Politics

Photos: The catastrophic damage that severed B.C. from the rest of Canada

Critical highways may not be reopened until well into 2022

Article content

For one of the only times since the completion of the Canadian Pacific Railroad in 1885, every single Canadian land route to the Pacific has been cut. Extreme rains brought a series of devastating floods and landslides that have severed the Trans Canada Highway, the Coquihalla Highway and both major rail lines over the Rocky Mountains. Unstable conditions have also forced the closure of the Trans Mountain pipeline and critical gas pipelines serving the City of Vancouver.

Advertisement

Article content

The coming days are poised to yield any number of supply chain crises across Western Canada; bare grocery store shelves in Kelowna, backed-up grain shipments throughout the prairies and gasoline shortages across Vancouver Island and the Lower Mainland. But as Canada grapples with the economic storm from the disaster in B.C., here is a gallery of photos – all of them taken by agencies at the front lines of the response – showing just what B.C. is dealing with.

Highway crews assess the damage wrought by a landslide along Highway 7, one of two road links connecting Vancouver to Hope, B.C. and communities beyond. This was actually among the less destructive washouts B.C. suffered on Monday. Barring any removal of the asphalt, this is the kind of blockage that can feasibly be pushed aside by a handful of excavators. As shown below, many washouts didn’t just scour roads from the map, but utterly reshaped the terrain on which they used to lie.

Advertisement

Article content

The Tank Hill Railroad Bridge featured in the above photos was never supposed to span a waterway. But that’s the current scene after mudslides completely obliterated the section of Trans Canada Highway that usually runs underneath it, leaving the Tank Hill Railroad Bridge clinging to life above an impromptu rush of floodwaters. This all occurred near Lytton, B.C., the village that was almost destroyed by fire in June only hours after setting Canada’s highest temperature record.

This is the view from the back of an RCAF Cormorant helicopter as crews from 442 Transport and Rescue Squadron rescued 311 people (as well as 26 dogs and a cat) after their cars became trapped between landslides near Agassiz, B.C., a community at the eastern edge of the Fraser Valley.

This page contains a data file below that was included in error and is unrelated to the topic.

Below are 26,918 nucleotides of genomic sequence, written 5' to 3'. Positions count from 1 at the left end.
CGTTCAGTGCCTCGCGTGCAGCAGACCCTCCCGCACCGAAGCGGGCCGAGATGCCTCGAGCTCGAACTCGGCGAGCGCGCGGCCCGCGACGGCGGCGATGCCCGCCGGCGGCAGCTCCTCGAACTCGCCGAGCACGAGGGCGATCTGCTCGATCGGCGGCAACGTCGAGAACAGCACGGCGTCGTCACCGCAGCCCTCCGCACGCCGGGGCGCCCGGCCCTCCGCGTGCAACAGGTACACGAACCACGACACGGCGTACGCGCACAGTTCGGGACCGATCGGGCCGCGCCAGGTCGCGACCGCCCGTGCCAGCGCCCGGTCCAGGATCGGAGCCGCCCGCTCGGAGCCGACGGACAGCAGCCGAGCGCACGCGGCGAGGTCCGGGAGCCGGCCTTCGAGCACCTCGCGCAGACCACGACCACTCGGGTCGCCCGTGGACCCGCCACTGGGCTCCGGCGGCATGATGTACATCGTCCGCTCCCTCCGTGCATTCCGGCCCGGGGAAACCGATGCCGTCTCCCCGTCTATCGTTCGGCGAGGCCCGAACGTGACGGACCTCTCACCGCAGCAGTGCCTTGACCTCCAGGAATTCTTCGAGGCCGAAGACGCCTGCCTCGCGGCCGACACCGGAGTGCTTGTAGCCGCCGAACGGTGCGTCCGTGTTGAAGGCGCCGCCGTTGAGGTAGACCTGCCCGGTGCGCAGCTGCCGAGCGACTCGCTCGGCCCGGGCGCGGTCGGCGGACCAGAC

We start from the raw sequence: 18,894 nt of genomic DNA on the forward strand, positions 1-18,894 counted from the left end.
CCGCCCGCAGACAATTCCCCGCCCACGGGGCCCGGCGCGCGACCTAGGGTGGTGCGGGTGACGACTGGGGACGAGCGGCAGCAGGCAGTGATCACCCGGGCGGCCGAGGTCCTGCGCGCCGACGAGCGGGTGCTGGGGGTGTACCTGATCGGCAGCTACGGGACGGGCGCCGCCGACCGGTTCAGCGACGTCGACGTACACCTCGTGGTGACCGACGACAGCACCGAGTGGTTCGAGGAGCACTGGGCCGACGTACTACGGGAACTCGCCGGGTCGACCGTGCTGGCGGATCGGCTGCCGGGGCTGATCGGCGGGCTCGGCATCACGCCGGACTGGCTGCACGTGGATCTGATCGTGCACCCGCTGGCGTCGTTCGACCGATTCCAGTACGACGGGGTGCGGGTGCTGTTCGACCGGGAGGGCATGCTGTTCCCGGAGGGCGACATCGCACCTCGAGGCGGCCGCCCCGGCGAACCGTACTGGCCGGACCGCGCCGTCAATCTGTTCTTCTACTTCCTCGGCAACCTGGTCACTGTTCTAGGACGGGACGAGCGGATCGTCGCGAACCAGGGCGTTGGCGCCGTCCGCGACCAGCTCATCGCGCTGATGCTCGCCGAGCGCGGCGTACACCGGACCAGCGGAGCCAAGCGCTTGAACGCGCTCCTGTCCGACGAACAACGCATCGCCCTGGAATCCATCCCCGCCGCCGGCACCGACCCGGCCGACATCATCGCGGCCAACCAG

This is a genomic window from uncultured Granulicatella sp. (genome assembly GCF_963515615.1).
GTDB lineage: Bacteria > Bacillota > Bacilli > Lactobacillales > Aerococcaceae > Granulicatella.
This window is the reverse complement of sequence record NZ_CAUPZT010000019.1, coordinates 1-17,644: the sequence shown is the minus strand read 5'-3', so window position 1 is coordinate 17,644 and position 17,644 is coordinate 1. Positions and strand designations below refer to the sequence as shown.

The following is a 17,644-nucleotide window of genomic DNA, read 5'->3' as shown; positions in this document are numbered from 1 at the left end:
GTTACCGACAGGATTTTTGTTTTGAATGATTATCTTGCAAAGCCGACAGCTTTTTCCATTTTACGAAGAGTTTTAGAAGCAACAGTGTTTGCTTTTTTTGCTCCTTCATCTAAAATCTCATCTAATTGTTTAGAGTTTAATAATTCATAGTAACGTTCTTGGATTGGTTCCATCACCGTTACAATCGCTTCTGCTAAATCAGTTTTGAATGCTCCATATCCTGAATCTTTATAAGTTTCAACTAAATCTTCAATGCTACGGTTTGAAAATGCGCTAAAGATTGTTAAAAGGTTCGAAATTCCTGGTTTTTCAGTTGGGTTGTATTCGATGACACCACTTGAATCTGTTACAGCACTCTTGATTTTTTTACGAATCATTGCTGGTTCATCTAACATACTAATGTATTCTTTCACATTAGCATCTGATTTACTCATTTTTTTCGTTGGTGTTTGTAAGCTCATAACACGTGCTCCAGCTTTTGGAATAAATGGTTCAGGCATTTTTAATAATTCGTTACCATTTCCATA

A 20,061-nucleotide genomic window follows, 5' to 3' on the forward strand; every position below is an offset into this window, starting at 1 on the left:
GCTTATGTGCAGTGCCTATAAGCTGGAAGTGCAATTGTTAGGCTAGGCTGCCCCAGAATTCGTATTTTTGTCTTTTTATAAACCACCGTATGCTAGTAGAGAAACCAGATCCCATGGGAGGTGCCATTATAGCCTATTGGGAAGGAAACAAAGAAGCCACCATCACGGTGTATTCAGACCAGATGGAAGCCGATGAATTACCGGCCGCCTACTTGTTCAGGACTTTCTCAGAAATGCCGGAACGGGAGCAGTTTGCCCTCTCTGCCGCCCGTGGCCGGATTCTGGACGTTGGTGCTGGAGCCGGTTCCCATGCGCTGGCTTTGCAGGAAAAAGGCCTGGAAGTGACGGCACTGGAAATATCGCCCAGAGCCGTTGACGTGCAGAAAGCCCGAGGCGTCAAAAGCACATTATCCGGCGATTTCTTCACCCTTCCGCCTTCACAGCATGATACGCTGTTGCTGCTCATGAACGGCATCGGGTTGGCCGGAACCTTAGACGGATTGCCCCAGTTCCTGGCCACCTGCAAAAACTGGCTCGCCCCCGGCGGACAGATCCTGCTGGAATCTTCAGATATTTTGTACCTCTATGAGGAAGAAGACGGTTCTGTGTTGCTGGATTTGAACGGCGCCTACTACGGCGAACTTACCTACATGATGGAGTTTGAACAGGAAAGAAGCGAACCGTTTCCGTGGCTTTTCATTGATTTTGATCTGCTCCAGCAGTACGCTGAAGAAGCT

Advertisement

Article content

Somewhere under there is the Trans-Canada Highway as it runs through Abbotsford, just one hour east of Downtown Vancouver (the overpass forming part of the Whatcom Road turnoff is visible at the top right). Abbotsford is a center of Canadian poultry farming, with the result that rising floodwaters have left whole barns filled with thousands upon thousands of drowned chickens and turkeys. On Tuesday night, a large swath of Abbotsford was ordered to immediately evacuate after civic officials warned that the failure of a critical pumping station could lead to the “catastrophic” reformation of Sumas Lake, a body of water drained in the 1920s whose former footprint is now home to hundreds of homes and farms. “Residents need to abandon their efforts to save livestock, ignoring current orders in place and to leave the area immediately,” read the order .

Advertisement

Article content

High winds caused this barge to break free and slam into Vancouver’s Sunset Beach, where it remained as of Wednesday morning, immune to attempts to remove it via tugboat. Although the escaped barge quickly generated jokes that it was Vancouver’s “ hottest new night club ” or a welcome addition of new real estate, the loose boat briefly threatened to slam into the Burrard Street Bridge on Monday, forcing the span’s closure.

In this photo, members of Pemberton Search and Rescue make their way over a washed out section of the Sea to Sky Highway just north of Whistler, B.C. It was this slide that would claim the first confirmed victim of the B.C. flooding. Between five and seven cars were pushed off the highway by the rush of mud and debris. As of Wednesday, RCMP have confirmed the death of one of the drivers, a woman from the Lower Mainland.

Advertisement

Article content

It’s on the Coquihalla – the northern highway roughly connecting the Lower Mainland to Northern Alberta – that the most dramatic damage was suffered on Monday. In the photo at left (which was widely shared across B.C. social media) the rising floodwaters of the Coldwater River have effectively erased a section of road from existence. The photo at right shows another view, with the highway’s eastbound lane now coming to a jagged stop over a sheer chasm formed by the floods. When B.C. Deputy Premier Mike Farnworth said it would take “weeks or even months” to restore the Coquihalla to full operations, it was after getting briefed on damaged like this.

Advertisement

Comments

Postmedia is committed to maintaining a lively but civil forum for discussion and encourage all readers to share their views on our articles. Comments may take up to an hour for moderation before appearing on the site. We ask you to keep your comments relevant and respectful. We have enabled email notifications—you will now receive an email if you receive a reply to your comment, there is an update to a comment thread you follow or if a user you follow comments. Visit our Community Guidelines for more information and details on how to adjust your email settings.




Source link

Leave a Reply

Your email address will not be published. Required fields are marked *